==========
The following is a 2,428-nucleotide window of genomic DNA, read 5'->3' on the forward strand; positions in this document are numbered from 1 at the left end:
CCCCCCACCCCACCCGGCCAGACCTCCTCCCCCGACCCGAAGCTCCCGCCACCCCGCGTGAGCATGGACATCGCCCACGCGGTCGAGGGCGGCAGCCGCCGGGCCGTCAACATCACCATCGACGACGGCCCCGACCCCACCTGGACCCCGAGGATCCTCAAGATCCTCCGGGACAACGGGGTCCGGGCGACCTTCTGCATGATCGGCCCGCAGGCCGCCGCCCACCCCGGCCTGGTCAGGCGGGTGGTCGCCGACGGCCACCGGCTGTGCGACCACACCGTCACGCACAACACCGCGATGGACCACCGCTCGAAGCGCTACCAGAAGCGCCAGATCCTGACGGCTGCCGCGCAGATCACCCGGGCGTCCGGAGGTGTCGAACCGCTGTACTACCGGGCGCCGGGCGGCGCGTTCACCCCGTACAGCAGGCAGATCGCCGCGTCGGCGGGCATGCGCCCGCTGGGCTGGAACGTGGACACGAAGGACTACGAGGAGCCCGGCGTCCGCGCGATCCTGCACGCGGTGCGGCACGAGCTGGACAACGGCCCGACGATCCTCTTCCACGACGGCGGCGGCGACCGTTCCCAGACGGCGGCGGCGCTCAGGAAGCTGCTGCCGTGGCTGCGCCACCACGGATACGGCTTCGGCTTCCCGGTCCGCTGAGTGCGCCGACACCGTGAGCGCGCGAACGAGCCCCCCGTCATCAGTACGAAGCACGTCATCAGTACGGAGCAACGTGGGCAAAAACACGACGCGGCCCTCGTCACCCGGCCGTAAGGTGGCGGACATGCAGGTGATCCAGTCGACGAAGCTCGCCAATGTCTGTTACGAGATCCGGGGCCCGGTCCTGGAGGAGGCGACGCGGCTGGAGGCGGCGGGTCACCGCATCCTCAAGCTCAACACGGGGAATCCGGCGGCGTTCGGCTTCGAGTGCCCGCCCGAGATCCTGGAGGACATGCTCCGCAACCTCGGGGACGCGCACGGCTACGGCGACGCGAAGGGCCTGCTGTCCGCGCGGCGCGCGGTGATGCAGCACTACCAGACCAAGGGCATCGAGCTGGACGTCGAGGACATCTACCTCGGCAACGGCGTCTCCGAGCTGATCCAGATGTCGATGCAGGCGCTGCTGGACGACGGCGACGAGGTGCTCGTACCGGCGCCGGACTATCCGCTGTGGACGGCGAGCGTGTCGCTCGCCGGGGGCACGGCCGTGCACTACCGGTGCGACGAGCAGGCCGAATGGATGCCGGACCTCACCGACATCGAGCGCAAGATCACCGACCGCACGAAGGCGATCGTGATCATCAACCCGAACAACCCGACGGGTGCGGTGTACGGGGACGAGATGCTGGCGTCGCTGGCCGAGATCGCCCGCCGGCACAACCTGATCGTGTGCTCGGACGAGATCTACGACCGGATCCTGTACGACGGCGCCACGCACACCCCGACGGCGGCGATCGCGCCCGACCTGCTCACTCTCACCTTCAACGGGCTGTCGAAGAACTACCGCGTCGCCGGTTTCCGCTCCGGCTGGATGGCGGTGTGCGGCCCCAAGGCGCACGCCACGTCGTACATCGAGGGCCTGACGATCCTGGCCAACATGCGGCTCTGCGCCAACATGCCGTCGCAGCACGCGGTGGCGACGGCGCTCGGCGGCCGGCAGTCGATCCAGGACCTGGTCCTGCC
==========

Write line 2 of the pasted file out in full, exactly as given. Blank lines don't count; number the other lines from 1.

CCCCCCACCCCACCCGGCCAGACCTCCTCCCCCGACCCGAAGCTCCCGCCACCCCGCGTGAGCATGGACATCGCCCACGCGGTCGAGGGCGGCAGCCGCCGGGCCGTCAACATCACCATCGACGACGGCCCCGACCCCACCTGGACCCCGAGGATCCTCAAGATCCTCCGGGACAACGGGGTCCGGGCGACCTTCTGCATGATCGGCCCGCAGGCCGCCGCCCACCCCGGCCTGGTCAGGCGGGTGGTCGCCGACGGCCACCGGCTGTGCGACCACACCGTCACGCACAACACCGCGATGGACCACCGCTCGAAGCGCTACCAGAAGCGCCAGATCCTGACGGCTGCCGCGCAGATCACCCGGGCGTCCGGAGGTGTCGAACCGCTGTACTACCGGGCGCCGGGCGGCGCGTTCACCCCGTACAGCAGGCAGATCGCCGCGTCGGCGGGCATGCGCCCGCTGGGCTGGAACGTGGACACGAAGGACTACGAGGAGCCCGGCGTCCGCGCGATCCTGCACGCGGTGCGGCACGAGCTGGACAACGGCCCGACGATCCTCTTCCACGACGGCGGCGGCGACCGTTCCCAGACGGCGGCGGCGCTCAGGAAGCTGCTGCCGTGGCTGCGCCACCACGGATACGGCTTCGGCTTCCCGGTCCGCTGAGTGCGCCGACACCGTGAGCGCGCGAACGAGCCCCCCGTCATCAGTACGAAGCACGTCATCAGTACGGAGCAACGTGGGCAAAAACACGACGCGGCCCTCGTCACCCGGCCGTAAGGTGGCGGACATGCAGGTGATCCAGTCGACGAAGCTCGCCAATGTCTGTTACGAGATCCGGGGCCCGGTCCTGGAGGAGGCGACGCGGCTGGAGGCGGCGGGTCACCGCATCCTCAAGCTCAACACGGGGAATCCGGCGGCGTTCGGCTTCGAGTGCCCGCCCGAGATCCTGGAGGACATGCTCCGCAACCTCGGGGACGCGCACGGCTACGGCGACGCGAAGGGCCTGCTGTCCGCGCGGCGCGCGGTGATGCAGCACTACCAGACCAAGGGCATCGAGCTGGACGTCGAGGACATCTACCTCGGCAACGGCGTCTCCGAGCTGATCCAGATGTCGATGCAGGCGCTGCTGGACGACGGCGACGAGGTGCTCGTACCGGCGCCGGACTATCCGCTGTGGACGGCGAGCGTGTCGCTCGCCGGGGGCACGGCCGTGCACTACCGGTGCGACGAGCAGGCCGAATGGATGCCGGACCTCACCGACATCGAGCGCAAGATCACCGACCGCACGAAGGCGATCGTGATCATCAACCCGAACAACCCGACGGGTGCGGTGTACGGGGACGAGATGCTGGCGTCGCTGGCCGAGATCGCCCGCCGGCACAACCTGATCGTGTGCTCGGACGAGATCTACGACCGGATCCTGTACGACGGCGCCACGCACACCCCGACGGCGGCGATCGCGCCCGACCTGCTCACTCTCACCTTCAACGGGCTGTCGAAGAACTACCGCGTCGCCGGTTTCCGCTCCGGCTGGATGGCGGTGTGCGGCCCCAAGGCGCACGCCACGTCGTACATCGAGGGCCTGACGATCCTGGCCAACATGCGGCTCTGCGCCAACATGCCGTCGCAGCACGCGGTGGCGACGGCGCTCGGCGGCCGGCAGTCGATCCAGGACCTGGTCCTGCC